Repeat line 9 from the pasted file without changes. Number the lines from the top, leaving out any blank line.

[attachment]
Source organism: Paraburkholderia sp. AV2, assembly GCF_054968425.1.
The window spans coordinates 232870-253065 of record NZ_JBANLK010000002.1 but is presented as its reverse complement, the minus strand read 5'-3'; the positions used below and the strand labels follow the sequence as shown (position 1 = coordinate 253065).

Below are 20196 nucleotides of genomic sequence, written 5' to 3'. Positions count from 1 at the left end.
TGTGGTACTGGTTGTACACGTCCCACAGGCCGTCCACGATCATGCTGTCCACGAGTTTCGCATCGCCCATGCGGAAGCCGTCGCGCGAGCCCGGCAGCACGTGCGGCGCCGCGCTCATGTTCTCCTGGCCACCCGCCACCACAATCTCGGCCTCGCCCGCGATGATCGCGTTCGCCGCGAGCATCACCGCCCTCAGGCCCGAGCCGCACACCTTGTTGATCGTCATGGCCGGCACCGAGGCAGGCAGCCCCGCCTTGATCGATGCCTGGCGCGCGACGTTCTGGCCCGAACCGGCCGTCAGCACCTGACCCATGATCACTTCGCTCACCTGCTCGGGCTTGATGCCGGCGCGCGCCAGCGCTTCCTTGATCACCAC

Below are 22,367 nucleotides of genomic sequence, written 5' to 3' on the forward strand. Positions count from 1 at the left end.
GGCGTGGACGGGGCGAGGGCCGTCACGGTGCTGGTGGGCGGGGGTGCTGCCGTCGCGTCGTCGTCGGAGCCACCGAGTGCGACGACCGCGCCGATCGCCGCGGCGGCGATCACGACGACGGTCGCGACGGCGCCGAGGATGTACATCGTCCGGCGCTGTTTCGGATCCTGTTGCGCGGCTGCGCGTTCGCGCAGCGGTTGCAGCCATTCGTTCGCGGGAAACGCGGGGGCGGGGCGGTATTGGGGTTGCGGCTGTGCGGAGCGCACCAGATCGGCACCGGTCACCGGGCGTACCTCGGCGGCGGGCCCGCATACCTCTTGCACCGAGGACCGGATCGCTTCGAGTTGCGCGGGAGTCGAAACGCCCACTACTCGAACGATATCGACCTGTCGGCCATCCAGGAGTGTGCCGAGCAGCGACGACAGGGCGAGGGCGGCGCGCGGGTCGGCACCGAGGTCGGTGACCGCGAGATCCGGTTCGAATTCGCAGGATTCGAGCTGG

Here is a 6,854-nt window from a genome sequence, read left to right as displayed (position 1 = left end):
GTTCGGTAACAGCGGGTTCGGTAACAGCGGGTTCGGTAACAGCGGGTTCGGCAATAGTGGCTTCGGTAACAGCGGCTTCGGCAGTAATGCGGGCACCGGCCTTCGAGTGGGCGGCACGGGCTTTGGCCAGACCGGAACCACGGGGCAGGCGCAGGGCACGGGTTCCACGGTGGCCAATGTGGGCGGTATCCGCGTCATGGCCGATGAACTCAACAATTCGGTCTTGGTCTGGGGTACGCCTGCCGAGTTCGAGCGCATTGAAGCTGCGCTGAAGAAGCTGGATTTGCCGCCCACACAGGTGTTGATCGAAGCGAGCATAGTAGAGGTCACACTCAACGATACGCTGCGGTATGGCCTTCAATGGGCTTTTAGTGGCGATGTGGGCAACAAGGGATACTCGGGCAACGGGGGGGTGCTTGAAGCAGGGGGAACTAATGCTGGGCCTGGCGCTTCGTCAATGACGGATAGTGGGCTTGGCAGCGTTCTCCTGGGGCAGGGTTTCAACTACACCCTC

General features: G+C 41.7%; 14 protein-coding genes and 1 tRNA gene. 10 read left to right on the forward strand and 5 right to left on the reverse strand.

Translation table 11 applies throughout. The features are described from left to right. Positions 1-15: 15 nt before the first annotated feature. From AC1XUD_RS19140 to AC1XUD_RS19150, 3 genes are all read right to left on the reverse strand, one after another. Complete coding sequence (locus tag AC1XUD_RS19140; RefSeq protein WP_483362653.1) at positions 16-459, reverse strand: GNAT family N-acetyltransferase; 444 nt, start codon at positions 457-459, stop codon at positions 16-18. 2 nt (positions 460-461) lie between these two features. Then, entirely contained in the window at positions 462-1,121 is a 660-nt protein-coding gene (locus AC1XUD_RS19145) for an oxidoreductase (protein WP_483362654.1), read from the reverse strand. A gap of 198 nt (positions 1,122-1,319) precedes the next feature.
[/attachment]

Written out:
General features: G+C 41.7%; 14 protein-coding genes and 1 tRNA gene. 10 read left to right on the forward strand and 5 right to left on the reverse strand.